Thursday, November 04, 2004

Study Finds Sex Criminals Reoffend 90 % of Time

About 90 per cent of pedophiles and other sex offenders reoffend after being caught and released, according to a new study that finds that Canadian officials "grossly underestimate" the risk they pose.

An article in the October issue of the Canadian Journal of Criminology and Criminal Justice asserts that academics, judges and correctional officials frequently lowball the danger posed by sex offenders because poor and incomplete data hide the fact that convicted criminals are a much greater threat than most experts realize.

"Sex offenders' actual cost to society and the danger they present appear to be grossly underestimated," the new study finds. It asserts that jail terms averaging only three to four years failed entirely to rehabilitate the vast majority of 351 offenders, whose lives were studied over 30 years.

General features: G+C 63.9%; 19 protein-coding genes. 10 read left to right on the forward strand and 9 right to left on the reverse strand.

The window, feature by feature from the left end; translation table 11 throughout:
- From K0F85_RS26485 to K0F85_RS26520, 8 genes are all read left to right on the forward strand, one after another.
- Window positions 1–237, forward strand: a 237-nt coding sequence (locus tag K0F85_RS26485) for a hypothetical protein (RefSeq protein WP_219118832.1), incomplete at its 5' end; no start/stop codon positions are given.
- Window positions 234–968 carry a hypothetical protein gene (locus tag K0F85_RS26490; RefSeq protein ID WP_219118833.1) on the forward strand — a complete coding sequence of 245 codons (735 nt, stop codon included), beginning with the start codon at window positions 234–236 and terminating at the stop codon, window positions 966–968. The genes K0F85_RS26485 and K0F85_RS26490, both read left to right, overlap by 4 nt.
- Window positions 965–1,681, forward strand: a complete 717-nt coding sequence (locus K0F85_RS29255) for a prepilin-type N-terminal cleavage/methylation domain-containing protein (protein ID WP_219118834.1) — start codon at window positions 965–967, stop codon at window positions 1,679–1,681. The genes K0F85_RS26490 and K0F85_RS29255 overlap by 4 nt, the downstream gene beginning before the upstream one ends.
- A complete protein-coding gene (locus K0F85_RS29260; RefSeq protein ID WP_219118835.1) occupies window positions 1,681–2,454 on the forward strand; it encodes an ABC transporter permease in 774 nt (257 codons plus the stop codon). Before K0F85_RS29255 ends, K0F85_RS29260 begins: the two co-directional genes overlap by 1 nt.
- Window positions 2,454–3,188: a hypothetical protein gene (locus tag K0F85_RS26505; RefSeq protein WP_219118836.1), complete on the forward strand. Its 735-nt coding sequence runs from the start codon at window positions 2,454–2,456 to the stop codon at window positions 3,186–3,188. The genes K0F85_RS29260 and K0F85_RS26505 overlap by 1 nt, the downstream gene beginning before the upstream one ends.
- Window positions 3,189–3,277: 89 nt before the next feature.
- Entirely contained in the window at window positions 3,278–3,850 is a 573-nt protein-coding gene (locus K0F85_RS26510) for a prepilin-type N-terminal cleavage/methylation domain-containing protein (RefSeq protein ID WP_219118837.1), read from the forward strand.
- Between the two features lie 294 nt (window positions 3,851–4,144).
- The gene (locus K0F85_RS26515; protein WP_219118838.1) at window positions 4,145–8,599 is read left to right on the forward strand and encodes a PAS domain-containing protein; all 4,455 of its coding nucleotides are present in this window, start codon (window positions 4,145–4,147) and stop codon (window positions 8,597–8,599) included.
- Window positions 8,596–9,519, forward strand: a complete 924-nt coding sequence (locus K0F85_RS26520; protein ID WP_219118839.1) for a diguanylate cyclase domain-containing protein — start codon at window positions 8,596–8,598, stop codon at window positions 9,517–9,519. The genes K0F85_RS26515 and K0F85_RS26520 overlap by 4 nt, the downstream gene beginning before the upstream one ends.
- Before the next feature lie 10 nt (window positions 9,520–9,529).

Source: Globe and Mail.

Tuesday, November 02, 2004

Southeast Asian Agreement on Human Trafficking

China, Vietnam, Thailand, Laos, Cambodia, and Burma have signed the first international agreement in the world aimed at wiping-out the trade in human beings. According to the UN, about 800,000 people are trafficked across the world each year, drawn into exploitation and abuse by the promise of a better life.
Source: Radio Australia.

Monday, November 01, 2004

Brazil-Germany Human Trafficking Bust

BRASILIA, Brazil - Police have broken up a German-based sex trafficking ring which offered European tourists sex with teenagers in Brazil's poor northeast and shipped women to Europe for prostitution.

Police found pornographic photos of girls as young as four provided by mothers who worked for the ring. Police are trying to establish whether children were offered for prostitution.

U.N. special envoy to Brazil, Leandro Despouy, said on Monday that Brazil's justice system often failed to investigate allegations of sexual abuse of children and teenagers in the country's north and northeast, where sex tourism is rife.

As many as 500,000 Brazilian children could be victims of child prostitution in the nation of 180 million, according to the United Nations. Brazil this month launched a campaign to warn women of the dangers of being trafficked abroad for sexual exploitation in a trade the U.N. estimates to be worth $9 billion a year.

Source: Reuters.